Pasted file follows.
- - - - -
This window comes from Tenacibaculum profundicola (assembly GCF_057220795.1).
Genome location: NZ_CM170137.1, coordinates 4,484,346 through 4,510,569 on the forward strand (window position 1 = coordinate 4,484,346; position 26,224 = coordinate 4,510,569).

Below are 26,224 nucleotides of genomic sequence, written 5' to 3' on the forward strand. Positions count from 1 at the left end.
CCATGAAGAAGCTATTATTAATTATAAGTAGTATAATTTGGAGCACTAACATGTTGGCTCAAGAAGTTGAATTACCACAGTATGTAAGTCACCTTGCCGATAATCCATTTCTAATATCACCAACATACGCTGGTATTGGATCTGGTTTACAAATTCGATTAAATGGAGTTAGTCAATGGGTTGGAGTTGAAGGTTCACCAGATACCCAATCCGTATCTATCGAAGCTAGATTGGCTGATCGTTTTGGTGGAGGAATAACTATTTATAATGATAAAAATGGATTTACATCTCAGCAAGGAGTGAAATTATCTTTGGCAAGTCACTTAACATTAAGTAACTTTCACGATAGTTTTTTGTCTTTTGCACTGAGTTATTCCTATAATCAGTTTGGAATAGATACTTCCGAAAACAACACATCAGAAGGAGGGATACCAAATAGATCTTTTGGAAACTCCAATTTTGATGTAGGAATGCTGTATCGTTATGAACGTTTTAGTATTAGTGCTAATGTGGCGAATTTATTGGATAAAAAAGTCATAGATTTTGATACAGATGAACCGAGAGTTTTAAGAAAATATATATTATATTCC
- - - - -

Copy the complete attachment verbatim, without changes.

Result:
This window comes from Tenacibaculum profundicola (assembly GCF_057220795.1).
Genome location: NZ_CM170137.1, coordinates 4,484,346 through 4,510,569 on the forward strand (window position 1 = coordinate 4,484,346; position 26,224 = coordinate 4,510,569).

Below are 26,224 nucleotides of genomic sequence, written 5' to 3' on the forward strand. Positions count from 1 at the left end.
CCATGAAGAAGCTATTATTAATTATAAGTAGTATAATTTGGAGCACTAACATGTTGGCTCAAGAAGTTGAATTACCACAGTATGTAAGTCACCTTGCCGATAATCCATTTCTAATATCACCAACATACGCTGGTATTGGATCTGGTTTACAAATTCGATTAAATGGAGTTAGTCAATGGGTTGGAGTTGAAGGTTCACCAGATACCCAATCCGTATCTATCGAAGCTAGATTGGCTGATCGTTTTGGTGGAGGAATAACTATTTATAATGATAAAAATGGATTTACATCTCAGCAAGGAGTGAAATTATCTTTGGCAAGTCACTTAACATTAAGTAACTTTCACGATAGTTTTTTGTCTTTTGCACTGAGTTATTCCTATAATCAGTTTGGAATAGATACTTCCGAAAACAACACATCAGAAGGAGGGATACCAAATAGATCTTTTGGAAACTCCAATTTTGATGTAGGAATGCTGTATCGTTATGAACGTTTTAGTATTAGTGCTAATGTGGCGAATTTATTGGATAAAAAAGTCATAGATTTTGATACAGATGAACCGAGAGTTTTAAGAAAATATATATTATATTCC